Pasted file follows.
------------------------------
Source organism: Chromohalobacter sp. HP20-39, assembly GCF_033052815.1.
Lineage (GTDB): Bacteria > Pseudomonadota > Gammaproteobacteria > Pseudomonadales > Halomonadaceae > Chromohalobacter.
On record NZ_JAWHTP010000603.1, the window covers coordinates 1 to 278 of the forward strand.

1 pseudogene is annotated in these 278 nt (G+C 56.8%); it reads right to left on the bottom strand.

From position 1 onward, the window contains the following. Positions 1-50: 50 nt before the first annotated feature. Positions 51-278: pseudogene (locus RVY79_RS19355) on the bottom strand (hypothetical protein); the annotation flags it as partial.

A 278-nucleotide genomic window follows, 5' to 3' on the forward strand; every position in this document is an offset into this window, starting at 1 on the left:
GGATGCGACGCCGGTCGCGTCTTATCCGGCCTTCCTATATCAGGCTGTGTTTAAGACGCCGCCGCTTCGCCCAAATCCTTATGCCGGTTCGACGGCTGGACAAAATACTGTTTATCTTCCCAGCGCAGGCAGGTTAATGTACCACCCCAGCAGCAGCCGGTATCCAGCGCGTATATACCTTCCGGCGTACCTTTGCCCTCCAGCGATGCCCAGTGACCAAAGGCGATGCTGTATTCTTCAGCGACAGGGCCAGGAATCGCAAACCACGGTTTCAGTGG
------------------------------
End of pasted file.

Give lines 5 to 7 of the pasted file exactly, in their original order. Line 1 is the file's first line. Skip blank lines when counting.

From position 1 onward, the window contains the following. Positions 1-50: 50 nt before the first annotated feature. Positions 51-278: pseudogene (locus RVY79_RS19355) on the bottom strand (hypothetical protein); the annotation flags it as partial.

A 278-nucleotide genomic window follows, 5' to 3' on the forward strand; every position in this document is an offset into this window, starting at 1 on the left:
GGATGCGACGCCGGTCGCGTCTTATCCGGCCTTCCTATATCAGGCTGTGTTTAAGACGCCGCCGCTTCGCCCAAATCCTTATGCCGGTTCGACGGCTGGACAAAATACTGTTTATCTTCCCAGCGCAGGCAGGTTAATGTACCACCCCAGCAGCAGCCGGTATCCAGCGCGTATATACCTTCCGGCGTACCTTTGCCCTCCAGCGATGCCCAGTGACCAAAGGCGATGCTGTATTCTTCAGCGACAGGGCCAGGAATCGCAAACCACGGTTTCAGTGG